The “Panama Papers” became not only a buzz term this past week, they emerged as a much-needed tool for Bernie Sanders in his campaign run towards the Democratic nomination. But what exactly are they?
The Panama Papers are a leaked set of a staggering 11.5 million confidential documents providing detailed information about more than 214,000 offshore companies listed by Panamanian corporate service provider Mossack Fonseca, including the identities of shareholders and directors of the companies. The documents show how these wealthy individuals, including public officials, hide their money from public scrutiny.
Panama enjoys its own Free Trade Agreement, which basically enables the world’s most rich citizens (from Russia’s Vladimir Putin to Icelandic Prime Minister Davíð Gunnlaugsson, who resigned after the leaks) to have offshore tax havens. Back in 2011 when the agreement was enacted, Bernie Sanders had a good idea where things were headed. He told the Senate at the time Panama was “a world leader when it comes to allowing large corporations and wealthy Americans to evade US taxes.”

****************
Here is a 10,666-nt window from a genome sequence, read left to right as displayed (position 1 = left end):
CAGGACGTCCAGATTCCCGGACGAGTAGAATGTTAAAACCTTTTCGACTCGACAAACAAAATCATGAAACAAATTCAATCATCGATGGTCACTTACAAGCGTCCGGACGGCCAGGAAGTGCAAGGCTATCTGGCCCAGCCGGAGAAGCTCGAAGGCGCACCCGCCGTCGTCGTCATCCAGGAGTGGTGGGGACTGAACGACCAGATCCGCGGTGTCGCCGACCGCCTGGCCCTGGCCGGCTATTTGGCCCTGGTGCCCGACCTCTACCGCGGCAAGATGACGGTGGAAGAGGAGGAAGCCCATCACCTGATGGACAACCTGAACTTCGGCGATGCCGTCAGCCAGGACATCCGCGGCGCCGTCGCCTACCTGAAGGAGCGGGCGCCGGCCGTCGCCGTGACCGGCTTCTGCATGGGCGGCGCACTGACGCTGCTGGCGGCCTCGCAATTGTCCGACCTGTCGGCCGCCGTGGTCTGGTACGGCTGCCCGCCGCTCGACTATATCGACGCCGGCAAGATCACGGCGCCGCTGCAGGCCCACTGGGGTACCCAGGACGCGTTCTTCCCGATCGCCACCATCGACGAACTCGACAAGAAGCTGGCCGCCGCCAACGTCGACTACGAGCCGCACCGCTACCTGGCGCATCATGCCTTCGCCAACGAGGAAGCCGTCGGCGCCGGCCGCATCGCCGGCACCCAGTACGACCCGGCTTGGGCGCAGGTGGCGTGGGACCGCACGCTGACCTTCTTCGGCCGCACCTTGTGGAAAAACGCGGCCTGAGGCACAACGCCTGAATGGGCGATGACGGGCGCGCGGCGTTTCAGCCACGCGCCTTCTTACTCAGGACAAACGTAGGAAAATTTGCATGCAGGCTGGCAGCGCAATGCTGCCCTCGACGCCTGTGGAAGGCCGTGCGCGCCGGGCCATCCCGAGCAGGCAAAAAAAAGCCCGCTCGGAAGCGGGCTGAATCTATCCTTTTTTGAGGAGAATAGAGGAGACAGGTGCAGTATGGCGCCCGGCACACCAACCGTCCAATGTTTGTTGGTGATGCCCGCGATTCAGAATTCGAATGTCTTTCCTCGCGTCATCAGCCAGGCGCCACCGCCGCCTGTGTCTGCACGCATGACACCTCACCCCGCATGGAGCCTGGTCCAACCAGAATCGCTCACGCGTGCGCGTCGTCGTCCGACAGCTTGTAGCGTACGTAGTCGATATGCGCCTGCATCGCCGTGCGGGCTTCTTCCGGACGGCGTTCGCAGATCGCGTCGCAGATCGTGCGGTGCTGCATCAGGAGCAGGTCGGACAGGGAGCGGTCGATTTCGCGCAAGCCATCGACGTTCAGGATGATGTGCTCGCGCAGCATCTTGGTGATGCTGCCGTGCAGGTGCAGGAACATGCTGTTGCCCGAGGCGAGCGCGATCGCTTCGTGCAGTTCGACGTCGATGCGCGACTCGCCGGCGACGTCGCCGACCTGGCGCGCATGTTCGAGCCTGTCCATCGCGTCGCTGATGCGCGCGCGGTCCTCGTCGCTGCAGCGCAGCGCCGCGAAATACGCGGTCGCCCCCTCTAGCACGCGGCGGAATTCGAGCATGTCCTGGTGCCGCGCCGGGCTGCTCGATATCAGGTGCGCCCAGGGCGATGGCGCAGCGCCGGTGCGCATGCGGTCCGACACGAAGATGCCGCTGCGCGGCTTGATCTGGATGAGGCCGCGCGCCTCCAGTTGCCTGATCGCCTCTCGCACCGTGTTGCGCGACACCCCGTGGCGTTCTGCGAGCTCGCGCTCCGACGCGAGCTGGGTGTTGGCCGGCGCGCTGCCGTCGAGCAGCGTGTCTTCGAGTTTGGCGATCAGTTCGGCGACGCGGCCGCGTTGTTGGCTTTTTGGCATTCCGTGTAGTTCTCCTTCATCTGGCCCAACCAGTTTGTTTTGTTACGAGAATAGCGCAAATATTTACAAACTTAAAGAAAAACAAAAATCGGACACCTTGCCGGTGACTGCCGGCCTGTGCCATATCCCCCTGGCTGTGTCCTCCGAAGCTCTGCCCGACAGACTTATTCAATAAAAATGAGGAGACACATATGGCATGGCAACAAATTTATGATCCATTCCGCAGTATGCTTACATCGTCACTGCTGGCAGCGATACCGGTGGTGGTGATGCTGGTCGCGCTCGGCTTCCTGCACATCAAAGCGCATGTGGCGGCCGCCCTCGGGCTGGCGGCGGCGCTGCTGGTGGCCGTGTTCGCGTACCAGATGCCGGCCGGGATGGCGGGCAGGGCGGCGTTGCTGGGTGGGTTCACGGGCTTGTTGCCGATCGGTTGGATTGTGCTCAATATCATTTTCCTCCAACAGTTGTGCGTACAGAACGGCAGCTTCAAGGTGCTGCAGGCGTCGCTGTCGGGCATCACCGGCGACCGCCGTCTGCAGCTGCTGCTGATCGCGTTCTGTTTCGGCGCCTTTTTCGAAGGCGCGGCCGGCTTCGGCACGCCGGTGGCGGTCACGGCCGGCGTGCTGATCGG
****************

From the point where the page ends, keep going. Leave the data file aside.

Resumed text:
Earlier this week as the controversy erupted, Sanders stood firm. “I was opposed to the Panama Free Trade Agreement from day one,” he said in a statement. “I wish I had been proven wrong about this, but it has now come to light that the extent of Panama’s tax avoidance scams is even worse than I had feared.”
The leaks are thought to be one of the largest ever: even bigger than the info shared by Edward Snowden. The documents take up 2.6 terabytes in computer storage. For context, one terabyte of data could be stored on about 1400 CD-ROMs or 220 DVDs. The files date back nearly 40 years to 1977, when Mossack Fonseca was formed.
If he becomes President of the United States, Sanders says he will terminate the agreement within his first six months in office and “conduct an immediate investigation into US banks, corporations, and wealthy individuals who have been stashing their cash in Panama to avoid taxes.” Sanders also took the time to mention Hillary Clinton opposing the agreement during the 2008 election, then pushing it forward as Secretary of State.
“When it really mattered she quickly reversed course and helped push the Panama Free Trade Agreement through Congress as Secretary of State,” Sanders says. “The results have been a disaster.”
While there was a partial release of information on April 3, more data is expected to be made public next month.